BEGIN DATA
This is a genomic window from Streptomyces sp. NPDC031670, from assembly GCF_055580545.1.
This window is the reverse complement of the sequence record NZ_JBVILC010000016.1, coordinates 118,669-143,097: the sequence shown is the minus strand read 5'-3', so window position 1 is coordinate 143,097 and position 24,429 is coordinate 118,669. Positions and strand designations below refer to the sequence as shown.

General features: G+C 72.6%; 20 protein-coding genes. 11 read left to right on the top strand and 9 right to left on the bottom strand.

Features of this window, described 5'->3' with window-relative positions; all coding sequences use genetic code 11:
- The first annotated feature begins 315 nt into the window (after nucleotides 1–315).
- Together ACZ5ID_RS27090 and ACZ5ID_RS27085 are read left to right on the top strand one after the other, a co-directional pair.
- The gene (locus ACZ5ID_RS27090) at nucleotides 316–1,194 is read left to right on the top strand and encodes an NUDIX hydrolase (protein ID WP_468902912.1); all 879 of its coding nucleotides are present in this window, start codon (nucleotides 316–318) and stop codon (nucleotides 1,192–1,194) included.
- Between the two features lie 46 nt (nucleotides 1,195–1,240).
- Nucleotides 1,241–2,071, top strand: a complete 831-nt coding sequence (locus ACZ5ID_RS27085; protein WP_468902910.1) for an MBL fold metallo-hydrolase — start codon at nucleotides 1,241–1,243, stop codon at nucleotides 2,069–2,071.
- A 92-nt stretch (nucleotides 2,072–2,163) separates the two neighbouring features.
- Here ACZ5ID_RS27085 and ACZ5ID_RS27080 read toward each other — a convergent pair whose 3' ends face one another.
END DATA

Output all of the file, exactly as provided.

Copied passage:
This is a genomic window from Streptomyces sp. NPDC031670, from assembly GCF_055580545.1.
This window is the reverse complement of the sequence record NZ_JBVILC010000016.1, coordinates 118,669-143,097: the sequence shown is the minus strand read 5'-3', so window position 1 is coordinate 143,097 and position 24,429 is coordinate 118,669. Positions and strand designations below refer to the sequence as shown.

General features: G+C 72.6%; 20 protein-coding genes. 11 read left to right on the top strand and 9 right to left on the bottom strand.

Features of this window, described 5'->3' with window-relative positions; all coding sequences use genetic code 11:
- The first annotated feature begins 315 nt into the window (after nucleotides 1–315).
- Together ACZ5ID_RS27090 and ACZ5ID_RS27085 are read left to right on the top strand one after the other, a co-directional pair.
- The gene (locus ACZ5ID_RS27090) at nucleotides 316–1,194 is read left to right on the top strand and encodes an NUDIX hydrolase (protein ID WP_468902912.1); all 879 of its coding nucleotides are present in this window, start codon (nucleotides 316–318) and stop codon (nucleotides 1,192–1,194) included.
- Between the two features lie 46 nt (nucleotides 1,195–1,240).
- Nucleotides 1,241–2,071, top strand: a complete 831-nt coding sequence (locus ACZ5ID_RS27085; protein WP_468902910.1) for an MBL fold metallo-hydrolase — start codon at nucleotides 1,241–1,243, stop codon at nucleotides 2,069–2,071.
- A 92-nt stretch (nucleotides 2,072–2,163) separates the two neighbouring features.
- Here ACZ5ID_RS27085 and ACZ5ID_RS27080 read toward each other — a convergent pair whose 3' ends face one another.